Western North Carolina Real Estate Investment Resources

Understanding Conservation Easements

A conservation easement is a way for a landowner to permanently protect the environmental value of his or her Western North Carolina land while continuing to own it. It is a legal agreement between a landowner and a government agency or nonprofit organization that permanently limits development of the land. Even if an owner sells the land or passes it to his or her heirs, the conservation easement remains in effect. By donating a conservation easement in any of the Western North Carolina communities, a landowner may qualify for a variety of tax incentives.

The Purpose of a Western North Carolina Conservation Easement


The primary purpose of a conservation easement is to protect land, timber resources, and/or other valuable natural and native North Carolina resources such as wildlife habitat, clean water, clean air, or to provide scenic open space by separating the right to subdivide and develop on the property from the other rights of ownership. The landowner who relinquishes these "development rights" continues to privately own and manage the land and may receive significant state and federal tax advantages for having donated the conservation easement. In accepting the conservation easement, the easement holder (a not-for-profit conservancy organization or government agency) has a binding responsibility to monitor future uses of the land to ensure the terms of the easement are in compliance and to enforce the terms should a violation occur.

Qualifying For an N.C. Conservation Easement


Landowners who donate a "qualifying" conservation easement to a "qualified" land protection organization under the regulations set forth in 170(h) of the Internal Revenue Code may be eligible for a federal income tax deduction equal to the value of their donation. The value of the easement donation, as determined by a qualified appraiser, equals the difference between the fair market value of the property before and after the easement takes effect.

Qualifying – Did You Know the Conservation Easement Must Be:

a) Perpetual
b) Held by a qualified governmental or non-profit organization
c) Serve what is deemed a valid "conservation purpose”

Meaning the property must have an appreciable natural, scenic, historic, scientific, recreational, or open space value. As a result of new legislation signed by the President Bush on August 17, 2006 (H.R. 4 - The Pensions Protection Act of 2006), in 2006 and 2007, conservation easement donors may deduct the value of their gift at the rate of 50% of their adjusted gross income (AGI) per year. Further, landowners with 50% or more of their income from agriculture may be able to deduct the donation at a rate of 100% of their AGI. Any amount of the donation remaining after the first year can be carried forward for fifteen additional years (allowing a maximum of sixteen years within which the deduction may be utilized), or until the amount of the deduction has been used up, whichever comes first. After the end of 2007 the expanded federal incentives will expire if they are not reauthorization by Congress and the old rules (a deducted at the rate of 30% of AGI with only a five year carry forward) will be back in effect.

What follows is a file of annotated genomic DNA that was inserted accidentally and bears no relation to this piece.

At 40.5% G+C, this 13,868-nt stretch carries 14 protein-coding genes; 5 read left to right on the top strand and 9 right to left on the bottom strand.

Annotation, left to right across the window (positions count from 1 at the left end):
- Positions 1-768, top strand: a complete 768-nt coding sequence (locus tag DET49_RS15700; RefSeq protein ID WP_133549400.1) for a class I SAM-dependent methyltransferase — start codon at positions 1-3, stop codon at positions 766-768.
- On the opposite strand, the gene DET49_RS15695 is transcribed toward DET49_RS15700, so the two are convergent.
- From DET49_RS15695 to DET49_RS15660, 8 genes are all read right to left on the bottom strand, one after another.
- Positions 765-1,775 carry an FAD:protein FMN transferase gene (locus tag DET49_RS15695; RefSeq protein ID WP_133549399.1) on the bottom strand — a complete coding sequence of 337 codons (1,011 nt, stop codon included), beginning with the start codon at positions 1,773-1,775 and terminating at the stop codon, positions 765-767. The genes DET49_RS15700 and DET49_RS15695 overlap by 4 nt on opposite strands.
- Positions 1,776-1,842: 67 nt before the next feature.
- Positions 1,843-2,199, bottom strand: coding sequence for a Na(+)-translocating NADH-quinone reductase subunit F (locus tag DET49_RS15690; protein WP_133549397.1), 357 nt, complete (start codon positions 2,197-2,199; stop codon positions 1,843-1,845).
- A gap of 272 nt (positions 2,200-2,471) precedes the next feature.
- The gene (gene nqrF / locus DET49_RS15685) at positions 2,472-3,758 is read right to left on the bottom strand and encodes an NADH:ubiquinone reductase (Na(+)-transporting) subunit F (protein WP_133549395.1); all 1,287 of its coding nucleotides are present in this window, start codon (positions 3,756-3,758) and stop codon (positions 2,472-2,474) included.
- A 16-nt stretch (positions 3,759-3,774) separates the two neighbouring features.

The Financial Incentives of a Western North Carolina Conservation Easement

Numerous tax incentives exist for donating a conservation easement in North Carolina. Theoretically, an easement reduces the development potential of a property, thereby decreasing its market value. Since resource conservation, even on private land, is in the best interest of the public at large, the market value of that reduction may be considered as a charitable donation by the IRS and by the NC Department of Revenue.

Please be advised, we are NOT Tax Attorneys and it is recommended you speak with your financial planner, accountant or attorney prior to making any land offers to purchase for conservation easements.

In general, the IRS allows the donor of a qualified conservation easement to take an income tax deduction for as much as the full value of that donation, limited to 30% of the donors adjusted gross income, over the course of six years.

The N.C. Department of Revenue allows easement donors to claim an income tax credit for up to 25% of the value of their donation, capped at $250,000. Any unused portion of the credit may be carried forward for five succeeding years.

The Impact on Estate Taxes

A conservation easement may also significantly reduce the estate taxes that must be paid by the heirs of the property. This is especially valuable for families that have land as a significant portion of their net worth. Furthermore, legislation passed in 1997 may allow the remaining value of land protected by conservation easement to be reduced by an additional 40% for the calculation of estate taxes.

NCMountainLife.com: Knowledge – Trust – Commitment

To arrange a no-obligation consultation to explore your conservation easement purchase options or to learn more about all the benefits to conservation easement ownership, simply contact us.  You have our commitment to provide a superior level of transactional knowledge, and service to conservation buyers to enable you to reach your multiple goals of protecting the land, and wildlife all while securing maximum financial benefit.

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